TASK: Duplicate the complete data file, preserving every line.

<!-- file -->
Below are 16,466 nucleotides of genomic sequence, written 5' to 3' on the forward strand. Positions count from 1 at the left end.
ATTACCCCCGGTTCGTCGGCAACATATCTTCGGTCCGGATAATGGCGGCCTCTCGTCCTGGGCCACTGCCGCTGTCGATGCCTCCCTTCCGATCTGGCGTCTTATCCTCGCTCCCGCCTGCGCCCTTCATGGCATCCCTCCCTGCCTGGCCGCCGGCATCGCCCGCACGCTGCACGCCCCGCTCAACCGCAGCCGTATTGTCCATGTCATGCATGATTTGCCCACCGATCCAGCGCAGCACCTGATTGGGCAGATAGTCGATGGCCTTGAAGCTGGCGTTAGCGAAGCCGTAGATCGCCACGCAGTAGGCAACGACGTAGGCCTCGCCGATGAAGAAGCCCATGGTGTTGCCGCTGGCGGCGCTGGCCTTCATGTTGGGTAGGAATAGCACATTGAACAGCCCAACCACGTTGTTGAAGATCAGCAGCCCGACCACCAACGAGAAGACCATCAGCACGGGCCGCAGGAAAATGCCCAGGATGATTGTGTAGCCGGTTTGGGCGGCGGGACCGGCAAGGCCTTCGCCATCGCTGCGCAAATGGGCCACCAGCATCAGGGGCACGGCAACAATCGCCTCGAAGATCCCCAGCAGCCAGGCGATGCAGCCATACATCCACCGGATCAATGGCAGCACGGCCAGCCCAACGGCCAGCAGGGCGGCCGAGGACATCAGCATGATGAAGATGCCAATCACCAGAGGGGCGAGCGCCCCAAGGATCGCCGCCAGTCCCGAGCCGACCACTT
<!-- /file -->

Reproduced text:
Below are 16,466 nucleotides of genomic sequence, written 5' to 3' on the forward strand. Positions count from 1 at the left end.
ATTACCCCCGGTTCGTCGGCAACATATCTTCGGTCCGGATAATGGCGGCCTCTCGTCCTGGGCCACTGCCGCTGTCGATGCCTCCCTTCCGATCTGGCGTCTTATCCTCGCTCCCGCCTGCGCCCTTCATGGCATCCCTCCCTGCCTGGCCGCCGGCATCGCCCGCACGCTGCACGCCCCGCTCAACCGCAGCCGTATTGTCCATGTCATGCATGATTTGCCCACCGATCCAGCGCAGCACCTGATTGGGCAGATAGTCGATGGCCTTGAAGCTGGCGTTAGCGAAGCCGTAGATCGCCACGCAGTAGGCAACGACGTAGGCCTCGCCGATGAAGAAGCCCATGGTGTTGCCGCTGGCGGCGCTGGCCTTCATGTTGGGTAGGAATAGCACATTGAACAGCCCAACCACGTTGTTGAAGATCAGCAGCCCGACCACCAACGAGAAGACCATCAGCACGGGCCGCAGGAAAATGCCCAGGATGATTGTGTAGCCGGTTTGGGCGGCGGGACCGGCAAGGCCTTCGCCATCGCTGCGCAAATGGGCCACCAGCATCAGGGGCACGGCAACAATCGCCTCGAAGATCCCCAGCAGCCAGGCGATGCAGCCATACATCCACCGGATCAATGGCAGCACGGCCAGCCCAACGGCCAGCAGGGCGGCCGAGGACATCAGCATGATGAAGATGCCAATCACCAGAGGGGCGAGCGCCCCAAGGATCGCCGCCAGTCCCGAGCCGACCACTT